stele

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stele

(stē′lē, stēl)
n.
1. also stela (stē′lə)pl. steles also ste·lae (-lē) An upright stone or slab with an inscribed or sculptured surface, used as a monument or as a commemorative tablet in the face of a building.
2. stele (stēl, stē′lē) The primary vascular tissue in the stem or root of a vascular plant, consisting of the xylem and phloem together with supporting tissues, such as pith.

ste′lar (-lər) adj.
The American Heritage® Medical Dictionary Copyright © 2007, 2004 by Houghton Mifflin Company. Published by Houghton Mifflin Company. All rights reserved.
References in periodicals archive ?
"The purchase of stolen steles is a sign that some museums are prepared to encourage the destruction and theft of Egyptian antiquities," he said.
French critics reading the volume of prose poems Steles (1912; 1914) in the wake of Henry Bouillier's magisterial dissertation in the 60s have tended to favor the latter approach; nevertheless, the dilemma has remained rhetorically constitutive of the field, demanding of every volume and essay that it first stake its position on the matter.
"L'art: Sarcophages, relief, steles," in La Civilisation phenicienne et punique: Manuel de recherche, ed.
The book offers English translations of eight sutra texts and one stele text.
This particular series of steles, for instance, is named "O Accordo" (The Agreement), 2015-: It displays newspaper photos of people such as politicians and athletes embracing or shaking hands.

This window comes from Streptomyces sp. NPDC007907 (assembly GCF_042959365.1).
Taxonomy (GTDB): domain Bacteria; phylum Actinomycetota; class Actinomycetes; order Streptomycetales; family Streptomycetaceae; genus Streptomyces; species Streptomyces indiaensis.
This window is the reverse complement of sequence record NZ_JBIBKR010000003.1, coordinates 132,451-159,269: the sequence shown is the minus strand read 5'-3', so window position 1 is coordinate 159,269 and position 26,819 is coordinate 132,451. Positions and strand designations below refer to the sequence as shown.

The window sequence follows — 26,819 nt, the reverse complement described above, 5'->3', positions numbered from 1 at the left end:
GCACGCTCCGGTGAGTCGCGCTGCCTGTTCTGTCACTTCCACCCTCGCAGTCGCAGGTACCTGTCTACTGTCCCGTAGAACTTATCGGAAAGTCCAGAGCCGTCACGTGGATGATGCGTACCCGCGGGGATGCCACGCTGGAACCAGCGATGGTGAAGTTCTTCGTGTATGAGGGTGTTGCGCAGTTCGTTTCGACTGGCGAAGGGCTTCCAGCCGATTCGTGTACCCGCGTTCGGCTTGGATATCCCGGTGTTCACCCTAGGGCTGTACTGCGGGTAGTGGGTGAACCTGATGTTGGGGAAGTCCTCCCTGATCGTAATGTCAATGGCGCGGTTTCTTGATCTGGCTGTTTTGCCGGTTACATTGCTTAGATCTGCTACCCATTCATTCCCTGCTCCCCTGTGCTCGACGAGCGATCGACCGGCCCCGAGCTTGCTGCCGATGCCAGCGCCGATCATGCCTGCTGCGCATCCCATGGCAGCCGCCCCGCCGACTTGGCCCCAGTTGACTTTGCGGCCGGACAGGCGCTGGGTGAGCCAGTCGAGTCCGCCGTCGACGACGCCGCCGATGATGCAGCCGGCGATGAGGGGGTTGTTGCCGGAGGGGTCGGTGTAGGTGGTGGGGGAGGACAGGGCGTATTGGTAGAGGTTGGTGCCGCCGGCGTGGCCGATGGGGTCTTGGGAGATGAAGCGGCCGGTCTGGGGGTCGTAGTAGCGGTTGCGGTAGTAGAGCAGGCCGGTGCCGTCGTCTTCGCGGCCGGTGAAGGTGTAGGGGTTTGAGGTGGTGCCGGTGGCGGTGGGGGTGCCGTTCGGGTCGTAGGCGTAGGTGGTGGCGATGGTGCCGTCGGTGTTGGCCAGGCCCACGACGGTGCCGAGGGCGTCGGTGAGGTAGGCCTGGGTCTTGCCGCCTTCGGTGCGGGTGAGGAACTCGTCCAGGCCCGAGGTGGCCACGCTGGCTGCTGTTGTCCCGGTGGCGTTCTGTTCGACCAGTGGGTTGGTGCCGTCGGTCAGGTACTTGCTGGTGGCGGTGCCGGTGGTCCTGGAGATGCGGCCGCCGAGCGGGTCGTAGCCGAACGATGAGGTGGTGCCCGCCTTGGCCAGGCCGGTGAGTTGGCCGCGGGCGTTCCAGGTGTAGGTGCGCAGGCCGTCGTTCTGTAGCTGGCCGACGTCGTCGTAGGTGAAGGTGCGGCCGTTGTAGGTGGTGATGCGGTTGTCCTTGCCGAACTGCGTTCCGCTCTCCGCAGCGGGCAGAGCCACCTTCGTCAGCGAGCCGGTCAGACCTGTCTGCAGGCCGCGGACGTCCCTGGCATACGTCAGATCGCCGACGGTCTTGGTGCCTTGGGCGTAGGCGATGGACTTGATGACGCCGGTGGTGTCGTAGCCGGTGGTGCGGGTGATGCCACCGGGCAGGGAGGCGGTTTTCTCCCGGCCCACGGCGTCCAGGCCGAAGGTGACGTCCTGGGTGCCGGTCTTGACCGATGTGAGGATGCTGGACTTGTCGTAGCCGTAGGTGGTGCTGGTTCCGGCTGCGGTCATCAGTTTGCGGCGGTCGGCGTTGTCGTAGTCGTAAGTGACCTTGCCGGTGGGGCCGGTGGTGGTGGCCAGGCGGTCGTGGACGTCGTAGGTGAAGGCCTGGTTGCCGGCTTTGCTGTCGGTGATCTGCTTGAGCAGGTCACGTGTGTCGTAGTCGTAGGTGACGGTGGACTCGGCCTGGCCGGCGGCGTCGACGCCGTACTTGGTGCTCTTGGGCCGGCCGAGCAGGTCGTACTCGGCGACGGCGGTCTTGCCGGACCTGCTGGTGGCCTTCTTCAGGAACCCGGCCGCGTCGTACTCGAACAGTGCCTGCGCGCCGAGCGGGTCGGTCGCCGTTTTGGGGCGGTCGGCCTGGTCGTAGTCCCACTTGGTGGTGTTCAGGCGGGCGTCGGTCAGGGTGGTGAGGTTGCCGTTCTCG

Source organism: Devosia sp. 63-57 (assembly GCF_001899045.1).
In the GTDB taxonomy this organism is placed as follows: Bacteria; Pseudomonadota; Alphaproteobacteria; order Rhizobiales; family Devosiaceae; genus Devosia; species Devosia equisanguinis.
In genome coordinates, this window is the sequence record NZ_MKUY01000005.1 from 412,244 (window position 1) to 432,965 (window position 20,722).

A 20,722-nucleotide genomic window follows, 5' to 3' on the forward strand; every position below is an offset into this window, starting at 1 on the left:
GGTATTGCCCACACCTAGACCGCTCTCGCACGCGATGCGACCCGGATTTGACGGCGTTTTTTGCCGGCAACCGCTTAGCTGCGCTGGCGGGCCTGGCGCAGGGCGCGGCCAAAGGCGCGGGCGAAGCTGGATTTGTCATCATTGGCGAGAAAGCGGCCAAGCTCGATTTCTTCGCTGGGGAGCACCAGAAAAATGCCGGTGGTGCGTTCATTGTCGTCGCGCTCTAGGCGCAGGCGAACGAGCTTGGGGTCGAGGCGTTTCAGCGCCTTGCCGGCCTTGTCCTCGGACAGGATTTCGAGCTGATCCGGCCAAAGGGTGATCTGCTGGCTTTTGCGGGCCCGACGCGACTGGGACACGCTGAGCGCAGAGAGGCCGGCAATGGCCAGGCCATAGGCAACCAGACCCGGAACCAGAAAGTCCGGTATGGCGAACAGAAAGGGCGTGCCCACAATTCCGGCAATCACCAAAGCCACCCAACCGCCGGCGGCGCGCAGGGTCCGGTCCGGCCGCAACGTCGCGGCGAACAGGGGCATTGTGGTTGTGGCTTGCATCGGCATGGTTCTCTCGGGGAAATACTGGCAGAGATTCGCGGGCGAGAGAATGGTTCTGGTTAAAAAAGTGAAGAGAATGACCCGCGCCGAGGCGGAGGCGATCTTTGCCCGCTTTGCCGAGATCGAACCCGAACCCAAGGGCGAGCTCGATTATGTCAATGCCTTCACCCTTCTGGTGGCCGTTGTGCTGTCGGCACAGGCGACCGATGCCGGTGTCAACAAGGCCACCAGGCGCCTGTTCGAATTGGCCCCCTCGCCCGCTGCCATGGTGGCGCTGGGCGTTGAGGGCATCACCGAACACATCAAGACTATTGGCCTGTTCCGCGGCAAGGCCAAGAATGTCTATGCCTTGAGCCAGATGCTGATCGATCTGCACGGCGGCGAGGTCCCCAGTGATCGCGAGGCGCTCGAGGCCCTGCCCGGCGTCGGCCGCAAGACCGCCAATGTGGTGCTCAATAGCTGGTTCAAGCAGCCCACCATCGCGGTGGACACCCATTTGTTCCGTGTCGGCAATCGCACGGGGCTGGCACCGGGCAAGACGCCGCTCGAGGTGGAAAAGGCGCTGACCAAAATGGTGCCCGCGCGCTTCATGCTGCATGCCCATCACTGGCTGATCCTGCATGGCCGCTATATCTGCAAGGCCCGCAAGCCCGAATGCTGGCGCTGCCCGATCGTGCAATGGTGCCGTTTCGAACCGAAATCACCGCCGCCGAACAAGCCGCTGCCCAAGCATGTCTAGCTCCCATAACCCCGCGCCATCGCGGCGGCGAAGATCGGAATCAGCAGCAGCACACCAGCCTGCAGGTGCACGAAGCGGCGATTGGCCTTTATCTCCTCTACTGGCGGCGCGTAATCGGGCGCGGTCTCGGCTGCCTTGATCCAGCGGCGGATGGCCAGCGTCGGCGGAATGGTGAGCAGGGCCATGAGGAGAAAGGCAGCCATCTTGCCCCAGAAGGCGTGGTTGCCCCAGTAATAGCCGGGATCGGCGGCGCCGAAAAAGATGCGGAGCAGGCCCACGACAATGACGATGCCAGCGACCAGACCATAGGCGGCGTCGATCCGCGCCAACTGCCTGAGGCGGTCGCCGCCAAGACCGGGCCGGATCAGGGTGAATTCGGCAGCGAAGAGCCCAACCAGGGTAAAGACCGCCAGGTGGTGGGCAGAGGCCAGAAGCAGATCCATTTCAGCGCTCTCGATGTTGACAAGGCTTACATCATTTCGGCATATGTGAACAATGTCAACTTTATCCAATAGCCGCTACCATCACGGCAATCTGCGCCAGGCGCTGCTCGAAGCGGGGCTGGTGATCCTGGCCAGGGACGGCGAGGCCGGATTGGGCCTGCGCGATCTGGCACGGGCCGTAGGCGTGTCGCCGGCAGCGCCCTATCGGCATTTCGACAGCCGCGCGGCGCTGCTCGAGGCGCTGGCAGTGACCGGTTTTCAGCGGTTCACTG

Such figures of devotees are frequently encountered on the numerous representations of goddesses on free-standing steles in the Pallava realm (6th-9th centuries).
Sinologists would recognize this immediately as the ubiquitous symbol of durability used as a base for many Chinese steles. What makes the turtle awkward here is the fact that there are no turtles in Mongolia, and probably were none in the sixth century when the stele was erected.
The commission is due to meet by the end of the week to discuss removing the steles from the Louvre, where they are on display.
A sampling from an exhibition by the Beilin Museum of Xi'an, China, 64 Buddhist stone sculptures and steles from the fifth through ninth centuries A.D., many recently excavated, are displayed in this volume's elegant color plates.